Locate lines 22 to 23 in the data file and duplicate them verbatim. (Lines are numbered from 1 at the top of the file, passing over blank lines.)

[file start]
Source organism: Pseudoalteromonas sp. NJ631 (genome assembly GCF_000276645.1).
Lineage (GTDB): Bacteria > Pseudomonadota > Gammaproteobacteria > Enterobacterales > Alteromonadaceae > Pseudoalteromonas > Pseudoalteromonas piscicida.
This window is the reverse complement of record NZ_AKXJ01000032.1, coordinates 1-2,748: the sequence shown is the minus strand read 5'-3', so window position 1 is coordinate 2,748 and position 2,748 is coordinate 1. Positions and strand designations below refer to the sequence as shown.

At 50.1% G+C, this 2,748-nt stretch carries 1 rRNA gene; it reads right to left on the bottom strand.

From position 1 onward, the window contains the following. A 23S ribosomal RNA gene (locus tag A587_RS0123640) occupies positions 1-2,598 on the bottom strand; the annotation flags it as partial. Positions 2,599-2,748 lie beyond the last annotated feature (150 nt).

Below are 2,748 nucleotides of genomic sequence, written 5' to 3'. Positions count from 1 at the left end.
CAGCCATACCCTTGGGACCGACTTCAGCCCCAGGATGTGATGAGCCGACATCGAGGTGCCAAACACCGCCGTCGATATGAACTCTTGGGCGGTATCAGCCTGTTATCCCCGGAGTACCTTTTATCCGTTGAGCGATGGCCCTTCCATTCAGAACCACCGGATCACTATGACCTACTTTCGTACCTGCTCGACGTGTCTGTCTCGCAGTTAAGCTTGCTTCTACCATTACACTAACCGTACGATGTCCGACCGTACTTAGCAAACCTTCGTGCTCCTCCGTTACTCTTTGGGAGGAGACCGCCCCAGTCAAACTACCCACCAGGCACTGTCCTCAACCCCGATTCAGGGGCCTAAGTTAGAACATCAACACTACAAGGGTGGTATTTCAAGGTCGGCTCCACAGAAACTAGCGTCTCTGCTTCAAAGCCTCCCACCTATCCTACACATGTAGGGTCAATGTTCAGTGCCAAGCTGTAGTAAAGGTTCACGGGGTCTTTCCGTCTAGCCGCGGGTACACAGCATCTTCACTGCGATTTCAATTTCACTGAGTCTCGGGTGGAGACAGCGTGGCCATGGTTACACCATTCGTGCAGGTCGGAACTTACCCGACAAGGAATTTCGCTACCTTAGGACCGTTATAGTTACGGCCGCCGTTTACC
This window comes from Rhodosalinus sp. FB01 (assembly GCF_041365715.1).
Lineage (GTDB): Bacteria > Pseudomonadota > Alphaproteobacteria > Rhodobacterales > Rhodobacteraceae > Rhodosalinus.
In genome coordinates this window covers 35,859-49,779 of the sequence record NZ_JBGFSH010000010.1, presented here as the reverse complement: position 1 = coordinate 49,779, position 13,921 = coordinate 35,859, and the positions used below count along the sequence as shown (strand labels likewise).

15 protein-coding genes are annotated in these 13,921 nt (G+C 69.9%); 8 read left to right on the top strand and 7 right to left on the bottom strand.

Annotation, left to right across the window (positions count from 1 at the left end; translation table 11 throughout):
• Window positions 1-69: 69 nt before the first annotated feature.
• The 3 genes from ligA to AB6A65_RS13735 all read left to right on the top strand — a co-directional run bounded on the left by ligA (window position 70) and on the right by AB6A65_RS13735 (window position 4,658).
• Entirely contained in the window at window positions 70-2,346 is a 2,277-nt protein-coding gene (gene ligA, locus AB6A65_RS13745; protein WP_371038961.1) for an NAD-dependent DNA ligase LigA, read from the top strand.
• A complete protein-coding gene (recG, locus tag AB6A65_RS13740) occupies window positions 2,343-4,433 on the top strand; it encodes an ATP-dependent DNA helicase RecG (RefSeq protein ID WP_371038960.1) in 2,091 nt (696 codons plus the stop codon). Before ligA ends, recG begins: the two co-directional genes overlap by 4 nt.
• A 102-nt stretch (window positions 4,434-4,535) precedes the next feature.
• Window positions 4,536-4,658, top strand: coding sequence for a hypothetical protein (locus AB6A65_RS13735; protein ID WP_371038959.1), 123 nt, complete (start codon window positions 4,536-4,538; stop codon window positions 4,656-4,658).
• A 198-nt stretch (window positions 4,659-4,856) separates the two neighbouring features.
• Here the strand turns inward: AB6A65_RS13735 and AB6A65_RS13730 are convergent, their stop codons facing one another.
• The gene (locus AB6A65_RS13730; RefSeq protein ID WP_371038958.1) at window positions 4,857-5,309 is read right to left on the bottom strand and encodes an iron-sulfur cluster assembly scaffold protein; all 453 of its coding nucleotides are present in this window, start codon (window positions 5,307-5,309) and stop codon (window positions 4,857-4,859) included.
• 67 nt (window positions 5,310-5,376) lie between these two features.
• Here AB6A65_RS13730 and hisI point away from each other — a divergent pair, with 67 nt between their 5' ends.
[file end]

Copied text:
• 67 nt (window positions 5,310-5,376) lie between these two features.
• Here AB6A65_RS13730 and hisI point away from each other — a divergent pair, with 67 nt between their 5' ends.